South Africa’s analogue TV switch-off — Vodacom, MTN, Rain weigh in

Sentech has officially switched off all terrestrial analogue television transmissions above 694MHz, and Vodacom, MTN, and Rain are ready to take advantage of the newly-freed spectrum.

MyBroadband asked South Africa’s major mobile network operators — Vodacom, MTN, Telkom, and Rain — if they could access the radio frequency spectrum they won at auction and what they have planned. Cell C did not bid on any spectrum in these bands.

Rain said its spectrum had been made available.

“We do have access to the spectrum, and we have started the rollout of our 700MHz layer,” it said.

Jacqui O’Sullivan, Corporate Affairs Chief at MTN, said the operator would first activate the spectrum in underserved regions of South Africa.

“We have been conservative on activation of spectrum to ensure we don’t interfere with existing broadcast systems in this band,” said O’Sullivan.

“We note the migration of broadcasters post 31 July 2023, which will enable MTN to activate this spectrum, with the immediate focus to activate the spectrum in underserved areas first in order to meet the 92% population coverage obligation.”

However, she specified that MTN had already started deploying infrastructure to enable the 800MHz spectrum it acquired through the spectrum auction in 2022.

MTN chief of corporate affairs Jacqui O’Sullivan

Vodacom spokesperson Byron Kennedy told MyBroadband that it is encouraged by attempts by broadcasters to accelerate their migration out of the IMT700 and IMT800 spectrum bands.

However, Vodacom is unsure about whether the bands have been completely cleared.

“While we have noted recent reductions in interference on the IMT700 spectrum band, we are working closely with Icasa [Independent Communications Authority of South Africa — the industry regulator] to validate the extent to which the band has been cleared,” said Kennedy.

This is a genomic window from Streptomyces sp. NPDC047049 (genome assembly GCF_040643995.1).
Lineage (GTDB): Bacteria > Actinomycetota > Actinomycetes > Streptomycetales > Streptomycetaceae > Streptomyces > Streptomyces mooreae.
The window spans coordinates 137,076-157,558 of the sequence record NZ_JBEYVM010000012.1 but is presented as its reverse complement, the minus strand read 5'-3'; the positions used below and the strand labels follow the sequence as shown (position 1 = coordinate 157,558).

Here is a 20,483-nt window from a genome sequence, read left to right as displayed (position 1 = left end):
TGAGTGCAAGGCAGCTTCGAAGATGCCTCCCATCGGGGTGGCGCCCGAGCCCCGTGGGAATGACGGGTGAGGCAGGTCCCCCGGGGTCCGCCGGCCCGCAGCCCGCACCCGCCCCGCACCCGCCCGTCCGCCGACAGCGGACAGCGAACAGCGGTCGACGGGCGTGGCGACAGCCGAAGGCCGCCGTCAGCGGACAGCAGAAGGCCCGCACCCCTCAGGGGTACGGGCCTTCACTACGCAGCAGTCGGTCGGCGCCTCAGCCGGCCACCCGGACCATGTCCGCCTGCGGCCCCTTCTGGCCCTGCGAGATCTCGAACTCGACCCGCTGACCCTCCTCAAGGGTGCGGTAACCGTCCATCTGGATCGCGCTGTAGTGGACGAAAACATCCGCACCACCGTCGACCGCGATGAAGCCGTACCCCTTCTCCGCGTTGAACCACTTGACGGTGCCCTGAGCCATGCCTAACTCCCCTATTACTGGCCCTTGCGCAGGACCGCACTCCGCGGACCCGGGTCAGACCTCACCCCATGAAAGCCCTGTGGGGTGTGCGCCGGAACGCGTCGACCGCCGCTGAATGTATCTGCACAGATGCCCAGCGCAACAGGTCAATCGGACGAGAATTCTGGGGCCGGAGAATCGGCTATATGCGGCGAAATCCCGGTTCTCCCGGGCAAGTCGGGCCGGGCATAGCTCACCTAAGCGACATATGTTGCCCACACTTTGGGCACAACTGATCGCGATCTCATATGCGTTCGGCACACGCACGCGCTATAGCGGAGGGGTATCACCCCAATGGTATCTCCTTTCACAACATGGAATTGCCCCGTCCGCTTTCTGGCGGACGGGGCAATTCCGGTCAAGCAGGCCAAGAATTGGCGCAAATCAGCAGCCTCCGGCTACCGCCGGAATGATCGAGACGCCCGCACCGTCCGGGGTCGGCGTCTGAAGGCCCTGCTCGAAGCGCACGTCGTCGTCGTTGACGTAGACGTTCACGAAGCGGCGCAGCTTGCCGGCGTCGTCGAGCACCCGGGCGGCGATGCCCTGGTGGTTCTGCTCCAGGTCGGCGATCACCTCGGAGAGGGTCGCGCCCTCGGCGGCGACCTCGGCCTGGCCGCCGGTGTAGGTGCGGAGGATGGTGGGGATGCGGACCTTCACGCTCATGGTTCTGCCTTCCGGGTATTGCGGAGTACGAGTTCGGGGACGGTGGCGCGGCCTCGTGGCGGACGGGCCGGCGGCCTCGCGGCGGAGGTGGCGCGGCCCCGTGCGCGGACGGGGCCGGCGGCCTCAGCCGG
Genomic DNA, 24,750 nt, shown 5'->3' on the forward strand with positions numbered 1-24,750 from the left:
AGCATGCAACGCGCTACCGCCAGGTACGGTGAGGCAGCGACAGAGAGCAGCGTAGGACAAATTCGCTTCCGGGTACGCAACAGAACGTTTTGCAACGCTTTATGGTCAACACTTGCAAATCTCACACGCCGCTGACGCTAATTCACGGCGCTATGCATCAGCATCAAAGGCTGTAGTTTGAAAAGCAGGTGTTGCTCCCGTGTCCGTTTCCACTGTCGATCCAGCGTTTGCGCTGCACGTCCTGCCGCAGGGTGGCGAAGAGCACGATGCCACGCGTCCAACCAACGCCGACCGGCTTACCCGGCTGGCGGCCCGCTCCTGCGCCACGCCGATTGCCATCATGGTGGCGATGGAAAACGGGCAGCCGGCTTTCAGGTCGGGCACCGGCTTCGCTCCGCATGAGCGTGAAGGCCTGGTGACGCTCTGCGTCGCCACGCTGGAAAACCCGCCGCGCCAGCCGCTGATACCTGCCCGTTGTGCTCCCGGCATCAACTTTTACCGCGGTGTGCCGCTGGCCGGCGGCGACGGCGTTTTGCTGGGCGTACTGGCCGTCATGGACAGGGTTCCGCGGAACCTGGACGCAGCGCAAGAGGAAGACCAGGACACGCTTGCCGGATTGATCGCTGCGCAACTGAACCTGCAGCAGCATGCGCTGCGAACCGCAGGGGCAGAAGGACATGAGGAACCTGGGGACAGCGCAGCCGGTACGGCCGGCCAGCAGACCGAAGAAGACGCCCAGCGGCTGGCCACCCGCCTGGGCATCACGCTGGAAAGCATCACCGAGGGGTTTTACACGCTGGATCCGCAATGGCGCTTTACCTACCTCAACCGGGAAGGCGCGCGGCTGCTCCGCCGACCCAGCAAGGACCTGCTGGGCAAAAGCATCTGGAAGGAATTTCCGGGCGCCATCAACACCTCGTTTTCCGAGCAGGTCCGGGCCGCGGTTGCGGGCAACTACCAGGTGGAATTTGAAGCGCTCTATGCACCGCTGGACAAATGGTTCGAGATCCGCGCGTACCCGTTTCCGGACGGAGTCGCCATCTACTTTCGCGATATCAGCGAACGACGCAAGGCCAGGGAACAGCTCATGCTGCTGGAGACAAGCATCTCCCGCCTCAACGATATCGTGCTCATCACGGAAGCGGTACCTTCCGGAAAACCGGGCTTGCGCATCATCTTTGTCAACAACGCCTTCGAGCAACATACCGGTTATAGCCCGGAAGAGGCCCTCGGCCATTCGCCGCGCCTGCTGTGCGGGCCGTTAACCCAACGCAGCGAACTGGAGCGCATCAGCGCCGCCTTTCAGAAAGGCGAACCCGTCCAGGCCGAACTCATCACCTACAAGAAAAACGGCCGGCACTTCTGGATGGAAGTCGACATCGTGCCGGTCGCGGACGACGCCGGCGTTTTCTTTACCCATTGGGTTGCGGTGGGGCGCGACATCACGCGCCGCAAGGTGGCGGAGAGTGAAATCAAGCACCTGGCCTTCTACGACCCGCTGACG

“Given the large areas that are affected, we anticipate that it will take the teams a few weeks to conclude their analysis. In the meantime, Vodacom will continue with its planned network rollout in areas that are interference-free.”

He added that Vodacom customers should notice an improvement in LTE coverage areas where the operator has activated the IMT700 spectrum over the coming months.

Communications Minister Mondli Gungubele and deputy minister Philly Mapulane carried out the ceremonial flicking of the switch at Sentech’s Stellenbosch transmitter on Monday, 31 July 2023.

The move signalled the first stage of South Africa’s final migration from analogue to digital terrestrial TV, albeit 13 years behind schedule.

The migration is set to free the radio frequency spectrum that mobile network operators can leverage to improve the capacity and coverage of their 4G and 5G networks. This is known as the digital dividend.

Mondli Gungubele, South Africa’s Minister of Communications, at the ceremonial switch-off of Sentech’s Stellenbosch transmitter.

In March 2022, Icasa concluded its auction for a large portion of the spectrum that would be made available through the migration.

Six operators — Cell C, Liquid Intelligent Technologies, MTN, Rain Networks, Telkom, and Vodacom — made bids for the spectrum, together bidding just under R14.5 billion.

However, as part of a compromise between network operators and Icasa, they didn’t have to pay until they could use the frequencies.

Telkom bid R1.5 billion for 20MHz of bandwidth in the 800MHz frequency band. MTN also bought 20MHz in the band, and 20MHz went unsold during the auction.

Rain bid over a billion rand for 20MHz bandwidth in 700MHz and 10MHz in the much higher-frequency 2600MHz band. Vodacom bought the remaining 20MHz made available in the 700MHz band.

Icasa plans to hold another auction for high-demand spectrum in early 2024.

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South Africa’s analogue TV switch-off — Vodacom, MTN, Rain weigh in